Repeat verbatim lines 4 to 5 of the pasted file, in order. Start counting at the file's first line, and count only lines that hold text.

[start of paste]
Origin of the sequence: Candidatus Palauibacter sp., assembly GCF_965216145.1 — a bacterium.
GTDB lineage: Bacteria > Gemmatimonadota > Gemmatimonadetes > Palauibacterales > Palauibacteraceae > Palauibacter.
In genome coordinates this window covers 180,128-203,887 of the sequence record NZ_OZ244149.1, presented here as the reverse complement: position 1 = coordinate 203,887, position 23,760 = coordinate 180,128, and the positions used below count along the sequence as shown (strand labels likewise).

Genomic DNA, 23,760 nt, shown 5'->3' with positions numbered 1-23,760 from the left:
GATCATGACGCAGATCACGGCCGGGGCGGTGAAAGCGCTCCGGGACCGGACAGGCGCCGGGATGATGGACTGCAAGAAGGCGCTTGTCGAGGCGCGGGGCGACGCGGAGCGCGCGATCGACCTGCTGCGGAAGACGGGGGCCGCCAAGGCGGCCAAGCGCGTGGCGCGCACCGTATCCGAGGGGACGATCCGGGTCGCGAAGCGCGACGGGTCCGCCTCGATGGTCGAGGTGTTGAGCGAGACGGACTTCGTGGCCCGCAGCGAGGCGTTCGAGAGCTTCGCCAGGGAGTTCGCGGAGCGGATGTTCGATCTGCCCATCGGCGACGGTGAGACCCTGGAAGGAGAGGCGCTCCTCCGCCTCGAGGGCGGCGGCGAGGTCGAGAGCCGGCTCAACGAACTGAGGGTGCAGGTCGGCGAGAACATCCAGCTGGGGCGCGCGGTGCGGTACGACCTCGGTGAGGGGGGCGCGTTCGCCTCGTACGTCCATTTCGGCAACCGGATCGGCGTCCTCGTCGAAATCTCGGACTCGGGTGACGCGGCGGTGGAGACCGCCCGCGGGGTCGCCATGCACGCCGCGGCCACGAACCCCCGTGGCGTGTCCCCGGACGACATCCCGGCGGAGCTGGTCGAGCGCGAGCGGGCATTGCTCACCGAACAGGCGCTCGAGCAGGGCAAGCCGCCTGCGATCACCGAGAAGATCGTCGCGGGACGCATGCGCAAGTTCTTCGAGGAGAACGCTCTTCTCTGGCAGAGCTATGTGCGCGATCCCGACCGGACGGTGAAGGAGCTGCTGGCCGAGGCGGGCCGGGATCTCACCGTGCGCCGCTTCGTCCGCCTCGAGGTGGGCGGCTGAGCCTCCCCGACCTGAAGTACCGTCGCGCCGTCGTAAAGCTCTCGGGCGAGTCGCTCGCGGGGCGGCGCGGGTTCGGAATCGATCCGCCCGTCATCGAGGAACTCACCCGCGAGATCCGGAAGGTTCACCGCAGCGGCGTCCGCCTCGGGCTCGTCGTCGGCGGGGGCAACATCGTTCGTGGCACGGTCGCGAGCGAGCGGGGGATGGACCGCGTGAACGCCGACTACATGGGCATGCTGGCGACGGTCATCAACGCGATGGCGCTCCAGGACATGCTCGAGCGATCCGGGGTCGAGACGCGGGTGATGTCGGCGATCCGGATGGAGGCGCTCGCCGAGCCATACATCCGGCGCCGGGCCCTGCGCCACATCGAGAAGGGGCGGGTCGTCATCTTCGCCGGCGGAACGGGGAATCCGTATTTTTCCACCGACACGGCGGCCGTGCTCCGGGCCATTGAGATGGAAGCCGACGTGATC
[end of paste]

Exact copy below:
Genomic DNA, 23,760 nt, shown 5'->3' with positions numbered 1-23,760 from the left:
GATCATGACGCAGATCACGGCCGGGGCGGTGAAAGCGCTCCGGGACCGGACAGGCGCCGGGATGATGGACTGCAAGAAGGCGCTTGTCGAGGCGCGGGGCGACGCGGAGCGCGCGATCGACCTGCTGCGGAAGACGGGGGCCGCCAAGGCGGCCAAGCGCGTGGCGCGCACCGTATCCGAGGGGACGATCCGGGTCGCGAAGCGCGACGGGTCCGCCTCGATGGTCGAGGTGTTGAGCGAGACGGACTTCGTGGCCCGCAGCGAGGCGTTCGAGAGCTTCGCCAGGGAGTTCGCGGAGCGGATGTTCGATCTGCCCATCGGCGACGGTGAGACCCTGGAAGGAGAGGCGCTCCTCCGCCTCGAGGGCGGCGGCGAGGTCGAGAGCCGGCTCAACGAACTGAGGGTGCAGGTCGGCGAGAACATCCAGCTGGGGCGCGCGGTGCGGTACGACCTCGGTGAGGGGGGCGCGTTCGCCTCGTACGTCCATTTCGGCAACCGGATCGGCGTCCTCGTCGAAATCTCGGACTCGGGTGACGCGGCGGTGGAGACCGCCCGCGGGGTCGCCATGCACGCCGCGGCCACGAACCCCCGTGGCGTGTCCCCGGACGACATCCCGGCGGAGCTGGTCGAGCGCGAGCGGGCATTGCTCACCGAACAGGCGCTCGAGCAGGGCAAGCCGCCTGCGATCACCGAGAAGATCGTCGCGGGACGCATGCGCAAGTTCTTCGAGGAGAACGCTCTTCTCTGGCAGAGCTATGTGCGCGATCCCGACCGGACGGTGAAGGAGCTGCTGGCCGAGGCGGGCCGGGATCTCACCGTGCGCCGCTTCGTCCGCCTCGAGGTGGGCGGCTGAGCCTCCCCGACCTGAAGTACCGTCGCGCCGTCGTAAAGCTCTCGGGCGAGTCGCTCGCGGGGCGGCGCGGGTTCGGAATCGATCCGCCCGTCATCGAGGAACTCACCCGCGAGATCCGGAAGGTTCACCGCAGCGGCGTCCGCCTCGGGCTCGTCGTCGGCGGGGGCAACATCGTTCGTGGCACGGTCGCGAGCGAGCGGGGGATGGACCGCGTGAACGCCGACTACATGGGCATGCTGGCGACGGTCATCAACGCGATGGCGCTCCAGGACATGCTCGAGCGATCCGGGGTCGAGACGCGGGTGATGTCGGCGATCCGGATGGAGGCGCTCGCCGAGCCATACATCCGGCGCCGGGCCCTGCGCCACATCGAGAAGGGGCGGGTCGTCATCTTCGCCGGCGGAACGGGGAATCCGTATTTTTCCACCGACACGGCGGCCGTGCTCCGGGCCATTGAGATGGAAGCCGACGTGATC